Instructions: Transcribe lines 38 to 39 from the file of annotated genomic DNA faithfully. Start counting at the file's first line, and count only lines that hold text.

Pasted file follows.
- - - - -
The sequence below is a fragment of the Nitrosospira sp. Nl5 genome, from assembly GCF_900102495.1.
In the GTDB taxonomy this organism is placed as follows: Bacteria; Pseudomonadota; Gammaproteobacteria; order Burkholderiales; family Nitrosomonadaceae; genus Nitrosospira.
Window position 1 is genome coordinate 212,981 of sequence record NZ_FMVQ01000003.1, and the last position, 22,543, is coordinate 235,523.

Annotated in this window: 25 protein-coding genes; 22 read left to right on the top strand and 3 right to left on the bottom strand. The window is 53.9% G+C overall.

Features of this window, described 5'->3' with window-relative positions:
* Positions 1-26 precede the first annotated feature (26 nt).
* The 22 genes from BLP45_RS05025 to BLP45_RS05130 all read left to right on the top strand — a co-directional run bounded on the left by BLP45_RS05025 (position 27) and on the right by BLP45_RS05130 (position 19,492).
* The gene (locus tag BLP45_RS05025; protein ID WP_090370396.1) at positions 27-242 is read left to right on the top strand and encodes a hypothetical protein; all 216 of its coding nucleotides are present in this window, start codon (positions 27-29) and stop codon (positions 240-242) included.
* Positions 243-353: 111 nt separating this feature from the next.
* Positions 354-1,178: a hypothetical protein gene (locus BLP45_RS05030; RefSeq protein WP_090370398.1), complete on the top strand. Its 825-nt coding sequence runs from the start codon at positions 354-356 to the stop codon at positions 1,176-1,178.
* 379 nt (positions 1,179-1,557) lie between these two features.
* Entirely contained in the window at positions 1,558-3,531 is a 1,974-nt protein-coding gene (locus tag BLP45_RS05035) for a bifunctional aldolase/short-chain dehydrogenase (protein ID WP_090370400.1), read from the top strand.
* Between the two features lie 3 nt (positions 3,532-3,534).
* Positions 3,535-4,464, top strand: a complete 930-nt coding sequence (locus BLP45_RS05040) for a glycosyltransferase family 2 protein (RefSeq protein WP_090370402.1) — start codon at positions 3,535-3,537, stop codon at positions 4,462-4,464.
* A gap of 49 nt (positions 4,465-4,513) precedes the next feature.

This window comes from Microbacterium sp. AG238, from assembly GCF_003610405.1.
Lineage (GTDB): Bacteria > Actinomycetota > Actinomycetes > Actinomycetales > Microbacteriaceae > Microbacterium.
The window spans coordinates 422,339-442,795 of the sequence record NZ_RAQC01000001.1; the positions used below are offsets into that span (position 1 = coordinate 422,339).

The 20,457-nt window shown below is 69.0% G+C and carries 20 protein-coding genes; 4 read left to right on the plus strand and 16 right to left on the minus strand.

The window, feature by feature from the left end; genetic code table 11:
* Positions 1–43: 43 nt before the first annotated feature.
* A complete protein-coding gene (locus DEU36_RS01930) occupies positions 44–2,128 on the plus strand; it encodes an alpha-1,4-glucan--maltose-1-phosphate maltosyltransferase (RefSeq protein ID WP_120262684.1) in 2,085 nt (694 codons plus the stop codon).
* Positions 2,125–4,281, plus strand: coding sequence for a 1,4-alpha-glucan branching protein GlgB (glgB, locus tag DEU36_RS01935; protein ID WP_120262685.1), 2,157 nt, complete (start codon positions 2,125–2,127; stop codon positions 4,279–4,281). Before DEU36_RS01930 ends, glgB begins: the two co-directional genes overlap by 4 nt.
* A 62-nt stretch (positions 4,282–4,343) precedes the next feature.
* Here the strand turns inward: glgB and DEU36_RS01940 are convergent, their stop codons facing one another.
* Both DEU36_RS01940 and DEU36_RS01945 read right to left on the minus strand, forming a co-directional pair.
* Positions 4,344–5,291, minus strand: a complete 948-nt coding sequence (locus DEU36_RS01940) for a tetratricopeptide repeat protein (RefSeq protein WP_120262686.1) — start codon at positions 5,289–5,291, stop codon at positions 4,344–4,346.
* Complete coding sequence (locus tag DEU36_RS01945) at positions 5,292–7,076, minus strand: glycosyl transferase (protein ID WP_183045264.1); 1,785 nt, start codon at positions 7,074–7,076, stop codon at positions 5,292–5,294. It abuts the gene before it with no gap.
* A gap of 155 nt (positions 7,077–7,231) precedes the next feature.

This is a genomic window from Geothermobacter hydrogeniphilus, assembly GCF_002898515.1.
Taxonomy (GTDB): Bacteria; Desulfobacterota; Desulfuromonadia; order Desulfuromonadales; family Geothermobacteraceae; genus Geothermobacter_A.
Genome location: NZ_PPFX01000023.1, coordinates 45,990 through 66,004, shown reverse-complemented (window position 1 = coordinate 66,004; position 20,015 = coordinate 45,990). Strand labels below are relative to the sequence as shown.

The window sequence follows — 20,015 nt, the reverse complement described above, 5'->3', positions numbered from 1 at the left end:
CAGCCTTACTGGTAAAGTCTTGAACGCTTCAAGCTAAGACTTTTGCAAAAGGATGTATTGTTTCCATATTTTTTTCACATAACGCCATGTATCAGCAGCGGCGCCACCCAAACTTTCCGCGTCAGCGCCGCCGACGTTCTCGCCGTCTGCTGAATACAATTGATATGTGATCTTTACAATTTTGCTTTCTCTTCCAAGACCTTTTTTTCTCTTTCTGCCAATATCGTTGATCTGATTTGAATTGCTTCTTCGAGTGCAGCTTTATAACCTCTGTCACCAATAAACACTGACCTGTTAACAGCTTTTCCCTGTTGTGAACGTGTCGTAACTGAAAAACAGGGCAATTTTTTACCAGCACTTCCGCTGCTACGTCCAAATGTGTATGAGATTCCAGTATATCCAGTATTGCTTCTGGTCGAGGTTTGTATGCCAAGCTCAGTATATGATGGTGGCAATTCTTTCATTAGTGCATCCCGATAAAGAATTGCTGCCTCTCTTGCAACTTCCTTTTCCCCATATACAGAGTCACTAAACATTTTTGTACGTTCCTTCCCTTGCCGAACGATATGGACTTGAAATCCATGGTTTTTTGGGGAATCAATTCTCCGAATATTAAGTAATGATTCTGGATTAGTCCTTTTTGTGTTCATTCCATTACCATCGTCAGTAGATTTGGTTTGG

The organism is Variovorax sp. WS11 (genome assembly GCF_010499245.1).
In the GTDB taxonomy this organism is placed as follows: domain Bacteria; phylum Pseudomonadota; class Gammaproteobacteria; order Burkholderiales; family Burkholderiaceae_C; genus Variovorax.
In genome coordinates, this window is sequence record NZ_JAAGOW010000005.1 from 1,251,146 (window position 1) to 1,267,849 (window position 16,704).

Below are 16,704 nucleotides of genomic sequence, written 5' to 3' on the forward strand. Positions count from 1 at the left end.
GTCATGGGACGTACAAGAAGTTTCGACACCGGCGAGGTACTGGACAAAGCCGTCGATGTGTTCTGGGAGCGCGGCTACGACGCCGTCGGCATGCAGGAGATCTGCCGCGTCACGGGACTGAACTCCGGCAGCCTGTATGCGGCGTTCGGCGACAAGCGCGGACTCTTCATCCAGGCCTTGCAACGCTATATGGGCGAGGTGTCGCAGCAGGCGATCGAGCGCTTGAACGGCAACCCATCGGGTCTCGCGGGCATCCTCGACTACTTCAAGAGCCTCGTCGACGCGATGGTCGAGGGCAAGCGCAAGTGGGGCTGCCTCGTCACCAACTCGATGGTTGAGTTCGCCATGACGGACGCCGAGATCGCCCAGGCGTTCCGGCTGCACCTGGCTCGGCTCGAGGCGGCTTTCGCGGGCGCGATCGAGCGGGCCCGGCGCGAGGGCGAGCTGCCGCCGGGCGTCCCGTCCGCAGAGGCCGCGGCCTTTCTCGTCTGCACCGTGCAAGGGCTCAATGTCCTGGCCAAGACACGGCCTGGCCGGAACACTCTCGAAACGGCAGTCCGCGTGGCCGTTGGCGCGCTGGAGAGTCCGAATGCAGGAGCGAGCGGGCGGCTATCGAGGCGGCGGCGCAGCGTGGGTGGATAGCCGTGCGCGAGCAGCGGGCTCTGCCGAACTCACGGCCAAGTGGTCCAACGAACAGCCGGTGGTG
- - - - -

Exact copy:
Below are 16,704 nucleotides of genomic sequence, written 5' to 3' on the forward strand. Positions count from 1 at the left end.
GTCATGGGACGTACAAGAAGTTTCGACACCGGCGAGGTACTGGACAAAGCCGTCGATGTGTTCTGGGAGCGCGGCTACGACGCCGTCGGCATGCAGGAGATCTGCCGCGTCACGGGACTGAACTCCGGCAGCCTGTATGCGGCGTTCGGCGACAAGCGCGGACTCTTCATCCAGGCCTTGCAACGCTATATGGGCGAGGTGTCGCAGCAGGCGATCGAGCGCTTGAACGGCAACCCATCGGGTCTCGCGGGCATCCTCGACTACTTCAAGAGCCTCGTCGACGCGATGGTCGAGGGCAAGCGCAAGTGGGGCTGCCTCGTCACCAACTCGATGGTTGAGTTCGCCATGACGGACGCCGAGATCGCCCAGGCGTTCCGGCTGCACCTGGCTCGGCTCGAGGCGGCTTTCGCGGGCGCGATCGAGCGGGCCCGGCGCGAGGGCGAGCTGCCGCCGGGCGTCCCGTCCGCAGAGGCCGCGGCCTTTCTCGTCTGCACCGTGCAAGGGCTCAATGTCCTGGCCAAGACACGGCCTGGCCGGAACACTCTCGAAACGGCAGTCCGCGTGGCCGTTGGCGCGCTGGAGAGTCCGAATGCAGGAGCGAGCGGGCGGCTATCGAGGCGGCGGCGCAGCGTGGGTGGATAGCCGTGCGCGAGCAGCGGGCTCTGCCGAACTCACGGCCAAGTGGTCCAACGAACAGCCGGTGGTG